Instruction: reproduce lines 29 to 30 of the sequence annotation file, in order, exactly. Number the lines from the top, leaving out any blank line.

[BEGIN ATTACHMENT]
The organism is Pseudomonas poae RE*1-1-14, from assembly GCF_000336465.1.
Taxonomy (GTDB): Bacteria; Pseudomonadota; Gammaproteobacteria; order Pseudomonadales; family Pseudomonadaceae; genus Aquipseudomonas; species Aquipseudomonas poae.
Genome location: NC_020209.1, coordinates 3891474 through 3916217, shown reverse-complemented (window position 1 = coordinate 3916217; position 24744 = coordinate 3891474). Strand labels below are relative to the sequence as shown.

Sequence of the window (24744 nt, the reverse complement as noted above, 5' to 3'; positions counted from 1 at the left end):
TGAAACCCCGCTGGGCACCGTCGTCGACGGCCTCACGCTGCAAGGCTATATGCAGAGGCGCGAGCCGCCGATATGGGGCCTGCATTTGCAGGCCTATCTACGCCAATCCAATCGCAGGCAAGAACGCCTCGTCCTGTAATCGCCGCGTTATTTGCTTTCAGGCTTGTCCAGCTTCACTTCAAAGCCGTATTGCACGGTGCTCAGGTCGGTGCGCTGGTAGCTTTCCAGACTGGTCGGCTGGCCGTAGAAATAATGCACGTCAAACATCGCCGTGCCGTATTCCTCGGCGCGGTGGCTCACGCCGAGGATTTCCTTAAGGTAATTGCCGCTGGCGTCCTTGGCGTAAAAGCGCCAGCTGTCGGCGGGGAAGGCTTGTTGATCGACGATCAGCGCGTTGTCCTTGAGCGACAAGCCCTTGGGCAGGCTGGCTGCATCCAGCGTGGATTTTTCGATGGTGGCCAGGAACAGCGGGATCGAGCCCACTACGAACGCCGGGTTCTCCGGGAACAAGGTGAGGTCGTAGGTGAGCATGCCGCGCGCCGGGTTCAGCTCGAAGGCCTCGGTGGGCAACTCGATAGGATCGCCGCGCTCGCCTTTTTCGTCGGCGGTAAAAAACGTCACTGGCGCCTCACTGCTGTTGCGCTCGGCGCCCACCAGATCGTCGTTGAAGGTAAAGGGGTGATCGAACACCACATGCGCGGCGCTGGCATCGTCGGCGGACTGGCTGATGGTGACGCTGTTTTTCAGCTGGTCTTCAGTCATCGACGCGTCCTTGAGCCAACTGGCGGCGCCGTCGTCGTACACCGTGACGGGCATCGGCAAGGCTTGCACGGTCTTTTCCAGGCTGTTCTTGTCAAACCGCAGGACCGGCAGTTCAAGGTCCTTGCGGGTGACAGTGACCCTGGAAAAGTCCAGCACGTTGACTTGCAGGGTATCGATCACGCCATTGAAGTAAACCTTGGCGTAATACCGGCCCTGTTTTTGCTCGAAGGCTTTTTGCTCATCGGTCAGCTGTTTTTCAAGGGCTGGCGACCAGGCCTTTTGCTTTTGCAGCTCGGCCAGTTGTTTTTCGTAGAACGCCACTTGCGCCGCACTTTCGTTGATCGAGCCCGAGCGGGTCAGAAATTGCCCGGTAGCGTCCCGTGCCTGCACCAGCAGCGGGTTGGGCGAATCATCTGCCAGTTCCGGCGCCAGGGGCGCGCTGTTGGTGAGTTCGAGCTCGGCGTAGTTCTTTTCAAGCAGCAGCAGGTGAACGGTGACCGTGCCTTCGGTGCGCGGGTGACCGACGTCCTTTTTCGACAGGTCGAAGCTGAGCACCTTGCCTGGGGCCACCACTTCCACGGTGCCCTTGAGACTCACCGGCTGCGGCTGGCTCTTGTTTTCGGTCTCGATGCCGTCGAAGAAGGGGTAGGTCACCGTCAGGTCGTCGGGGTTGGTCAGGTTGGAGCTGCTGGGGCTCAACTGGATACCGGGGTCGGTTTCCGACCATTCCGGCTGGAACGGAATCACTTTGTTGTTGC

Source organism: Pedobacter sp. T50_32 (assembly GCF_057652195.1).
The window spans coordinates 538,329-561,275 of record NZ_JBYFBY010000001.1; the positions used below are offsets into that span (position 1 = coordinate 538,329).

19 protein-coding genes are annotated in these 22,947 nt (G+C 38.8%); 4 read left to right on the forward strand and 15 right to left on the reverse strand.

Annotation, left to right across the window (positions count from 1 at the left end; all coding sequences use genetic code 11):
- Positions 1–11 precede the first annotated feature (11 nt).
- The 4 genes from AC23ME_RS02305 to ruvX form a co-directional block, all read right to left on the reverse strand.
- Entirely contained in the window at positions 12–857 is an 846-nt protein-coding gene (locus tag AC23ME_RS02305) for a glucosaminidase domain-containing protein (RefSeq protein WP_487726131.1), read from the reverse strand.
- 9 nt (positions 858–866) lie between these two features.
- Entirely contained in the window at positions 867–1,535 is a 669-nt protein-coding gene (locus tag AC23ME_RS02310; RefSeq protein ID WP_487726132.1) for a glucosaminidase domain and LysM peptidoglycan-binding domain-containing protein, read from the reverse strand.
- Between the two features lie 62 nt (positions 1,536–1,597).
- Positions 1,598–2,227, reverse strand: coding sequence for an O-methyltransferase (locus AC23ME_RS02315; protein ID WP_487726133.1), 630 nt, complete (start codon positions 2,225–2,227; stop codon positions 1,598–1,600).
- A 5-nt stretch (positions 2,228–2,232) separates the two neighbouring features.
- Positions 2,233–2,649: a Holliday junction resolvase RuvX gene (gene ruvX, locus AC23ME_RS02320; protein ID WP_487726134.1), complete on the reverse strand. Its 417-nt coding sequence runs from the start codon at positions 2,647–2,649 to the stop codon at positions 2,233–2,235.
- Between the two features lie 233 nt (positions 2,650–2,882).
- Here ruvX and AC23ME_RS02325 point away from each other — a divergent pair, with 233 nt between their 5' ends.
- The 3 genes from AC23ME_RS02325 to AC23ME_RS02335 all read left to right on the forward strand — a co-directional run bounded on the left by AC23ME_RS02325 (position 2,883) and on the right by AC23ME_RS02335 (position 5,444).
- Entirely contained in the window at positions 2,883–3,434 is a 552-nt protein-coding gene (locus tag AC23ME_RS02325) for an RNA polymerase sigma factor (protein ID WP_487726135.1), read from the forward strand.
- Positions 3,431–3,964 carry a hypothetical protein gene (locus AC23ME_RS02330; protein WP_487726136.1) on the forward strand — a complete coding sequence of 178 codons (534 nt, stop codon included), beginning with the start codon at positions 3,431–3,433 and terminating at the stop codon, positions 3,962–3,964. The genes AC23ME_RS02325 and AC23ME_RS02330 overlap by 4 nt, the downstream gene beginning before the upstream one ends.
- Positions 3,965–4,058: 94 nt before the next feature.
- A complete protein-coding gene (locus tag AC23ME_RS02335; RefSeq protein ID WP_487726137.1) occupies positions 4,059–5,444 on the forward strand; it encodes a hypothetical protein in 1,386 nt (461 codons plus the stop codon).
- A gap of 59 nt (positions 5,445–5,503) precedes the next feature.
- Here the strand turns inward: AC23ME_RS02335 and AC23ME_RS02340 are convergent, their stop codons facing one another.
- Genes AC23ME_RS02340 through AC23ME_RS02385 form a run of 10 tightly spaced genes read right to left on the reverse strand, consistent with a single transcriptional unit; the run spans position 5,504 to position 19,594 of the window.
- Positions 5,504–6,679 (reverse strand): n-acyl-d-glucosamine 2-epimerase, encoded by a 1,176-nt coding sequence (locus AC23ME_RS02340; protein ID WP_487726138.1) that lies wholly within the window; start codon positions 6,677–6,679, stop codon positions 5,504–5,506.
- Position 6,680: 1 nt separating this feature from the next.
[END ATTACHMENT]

- Positions 5,504–6,679 (reverse strand): n-acyl-d-glucosamine 2-epimerase, encoded by a 1,176-nt coding sequence (locus AC23ME_RS02340; protein ID WP_487726138.1) that lies wholly within the window; start codon positions 6,677–6,679, stop codon positions 5,504–5,506.
- Position 6,680: 1 nt separating this feature from the next.